Does God hear your prayers?

Does God hear your prayers?
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As we anticipate our next Night of Worship on Sunday, November 12, I want you to consider a question.

Do you believe God hears your prayers?

Over the past several weeks, as I have been preparing for our times of gathered worship and the upcoming Night of Worship, I have found myself coming back to 2 Chronicles 7:14 over and over again.

For context, the beginning of 2 Chronicles documents the building of the temple in Israel. Once the work is completed, King Solomon gathers all of the people and dedicates the temple with a prayer and sacrifices. After the dedication, fire comes down from heaven, consuming the sacrifices, and the glory of the Lord fills the temple. The people are stunned. They, just like us, have only heard stories of this kind of thing happening generations before. They fall down, faces against the ground, and cry out in worship, “For he is good, for his steadfast love endures forever.”

That night, God visits Solomon and responds directly to his prayer. It’s in that response where we get this promise from God, “If my people who are called by my name humble themselves, and pray and seek my face and turn from their wicked ways, then I will hear from heaven and will forgive their sin and heal their land” (v. 14).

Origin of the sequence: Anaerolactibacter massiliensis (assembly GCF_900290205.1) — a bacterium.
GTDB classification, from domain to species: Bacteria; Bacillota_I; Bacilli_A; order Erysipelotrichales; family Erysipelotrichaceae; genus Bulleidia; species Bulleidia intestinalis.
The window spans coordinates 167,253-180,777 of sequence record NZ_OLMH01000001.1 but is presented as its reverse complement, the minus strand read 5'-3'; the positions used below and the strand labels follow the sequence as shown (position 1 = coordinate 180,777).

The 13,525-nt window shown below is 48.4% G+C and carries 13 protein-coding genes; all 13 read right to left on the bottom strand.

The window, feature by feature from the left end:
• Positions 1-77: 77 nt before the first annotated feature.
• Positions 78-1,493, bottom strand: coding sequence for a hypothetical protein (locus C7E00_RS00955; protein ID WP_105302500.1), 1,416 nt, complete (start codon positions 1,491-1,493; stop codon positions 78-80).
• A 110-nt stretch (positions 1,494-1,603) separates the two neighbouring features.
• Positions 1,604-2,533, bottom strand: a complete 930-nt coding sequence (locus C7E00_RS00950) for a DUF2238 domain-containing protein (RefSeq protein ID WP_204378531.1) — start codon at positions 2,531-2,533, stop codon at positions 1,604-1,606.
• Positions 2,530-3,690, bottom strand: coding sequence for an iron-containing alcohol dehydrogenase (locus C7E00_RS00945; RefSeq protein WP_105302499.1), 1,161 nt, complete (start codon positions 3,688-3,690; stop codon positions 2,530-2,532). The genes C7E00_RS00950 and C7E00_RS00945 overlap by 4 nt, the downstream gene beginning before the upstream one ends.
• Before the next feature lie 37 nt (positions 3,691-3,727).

Why does God promise this? He tells us just before: “I have heard your prayer and have chosen this place for myself as a house of sacrifice” (v. 12). God is basically saying, “I am holy and just—I will discipline my holy people—but I am also compassionate. And, I have chosen this temple, to accept the sacrifices made for sin here, and to hear the prayers made here.”

What does this have to do with us? We don’t worship at a temple and we don’t sacrifice animals. Well, the Bible teaches us that the temple of Solomon’s day was just a foretaste. That, in fact, that temple—in all of its presence-of-God, fire-from-heaven glory—is just a dim picture of God’s true temple: Christ Jesus. Jesus says in John 2:19, referring to himself, “Destroy this temple, and in three days I will raise it up.” (See also Matthew 12:6, Hebrews 10:1–25, and 1 Peter 2:4-5.)

In short, this verse is a guarantee that yes, God does hear our prayers. 2 Chronicles 7:14 is, if anything, a promise of greater scope and scale for those of us in Christ today than for those who witnessed heaven’s glory fill the temple all those years ago.

There are grand, spiritual realities at work when you cry out to God. Today, when you, as a Christian, offer prayers to God—whether in corporate worship, around a dinner table, or in lonely places—you offer those prayers in Christ, God’s perfect temple, chosen by him. And just as he promised Solomon, God will forgive you of sin and will heal that which you have broken.

We are nearing the end of a year in which we have resolved to be a praying church. That resolution is rooted in a confidence, by faith, that God hears his people and that he answers, forgives, and restores. It’s not too late to get in on this. Come pray together on November 12th. Commit to a daily rhythm of private prayer. Pray with your family daily and your group each time you meet. Pray for friends and neighbors—then and there—when they share a burden. Pray together on Sunday nights throughout the new year. God hears.